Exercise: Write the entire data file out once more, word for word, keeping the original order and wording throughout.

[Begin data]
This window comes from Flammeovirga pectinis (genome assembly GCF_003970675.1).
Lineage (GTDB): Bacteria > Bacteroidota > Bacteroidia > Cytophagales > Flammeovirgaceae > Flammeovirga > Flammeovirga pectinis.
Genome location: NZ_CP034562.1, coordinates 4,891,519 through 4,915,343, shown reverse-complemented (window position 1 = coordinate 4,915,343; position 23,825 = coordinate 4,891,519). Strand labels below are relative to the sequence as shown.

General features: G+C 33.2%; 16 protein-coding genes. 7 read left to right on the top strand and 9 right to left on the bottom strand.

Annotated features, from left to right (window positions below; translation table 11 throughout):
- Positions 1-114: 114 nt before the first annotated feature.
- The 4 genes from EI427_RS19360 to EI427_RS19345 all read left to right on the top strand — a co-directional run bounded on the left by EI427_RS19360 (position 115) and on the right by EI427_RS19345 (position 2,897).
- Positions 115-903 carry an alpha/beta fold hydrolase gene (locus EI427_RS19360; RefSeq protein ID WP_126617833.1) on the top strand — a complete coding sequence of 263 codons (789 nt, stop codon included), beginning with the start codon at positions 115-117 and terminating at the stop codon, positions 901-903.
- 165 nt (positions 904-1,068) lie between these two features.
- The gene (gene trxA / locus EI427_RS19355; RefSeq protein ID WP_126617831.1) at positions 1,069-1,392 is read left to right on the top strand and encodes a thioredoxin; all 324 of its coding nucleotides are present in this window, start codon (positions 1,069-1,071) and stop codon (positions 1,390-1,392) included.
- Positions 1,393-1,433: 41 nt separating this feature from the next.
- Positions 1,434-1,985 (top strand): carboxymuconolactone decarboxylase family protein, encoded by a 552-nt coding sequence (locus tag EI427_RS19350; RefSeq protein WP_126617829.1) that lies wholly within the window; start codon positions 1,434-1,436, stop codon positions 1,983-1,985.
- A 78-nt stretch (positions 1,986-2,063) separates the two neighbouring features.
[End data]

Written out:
This window comes from Flammeovirga pectinis (genome assembly GCF_003970675.1).
Lineage (GTDB): Bacteria > Bacteroidota > Bacteroidia > Cytophagales > Flammeovirgaceae > Flammeovirga > Flammeovirga pectinis.
Genome location: NZ_CP034562.1, coordinates 4,891,519 through 4,915,343, shown reverse-complemented (window position 1 = coordinate 4,915,343; position 23,825 = coordinate 4,891,519). Strand labels below are relative to the sequence as shown.

General features: G+C 33.2%; 16 protein-coding genes. 7 read left to right on the top strand and 9 right to left on the bottom strand.

Annotated features, from left to right (window positions below; translation table 11 throughout):
- Positions 1-114: 114 nt before the first annotated feature.
- The 4 genes from EI427_RS19360 to EI427_RS19345 all read left to right on the top strand — a co-directional run bounded on the left by EI427_RS19360 (position 115) and on the right by EI427_RS19345 (position 2,897).
- Positions 115-903 carry an alpha/beta fold hydrolase gene (locus EI427_RS19360; RefSeq protein ID WP_126617833.1) on the top strand — a complete coding sequence of 263 codons (789 nt, stop codon included), beginning with the start codon at positions 115-117 and terminating at the stop codon, positions 901-903.
- 165 nt (positions 904-1,068) lie between these two features.
- The gene (gene trxA / locus EI427_RS19355; RefSeq protein ID WP_126617831.1) at positions 1,069-1,392 is read left to right on the top strand and encodes a thioredoxin; all 324 of its coding nucleotides are present in this window, start codon (positions 1,069-1,071) and stop codon (positions 1,390-1,392) included.
- Positions 1,393-1,433: 41 nt separating this feature from the next.
- Positions 1,434-1,985 (top strand): carboxymuconolactone decarboxylase family protein, encoded by a 552-nt coding sequence (locus tag EI427_RS19350; RefSeq protein WP_126617829.1) that lies wholly within the window; start codon positions 1,434-1,436, stop codon positions 1,983-1,985.
- A 78-nt stretch (positions 1,986-2,063) separates the two neighbouring features.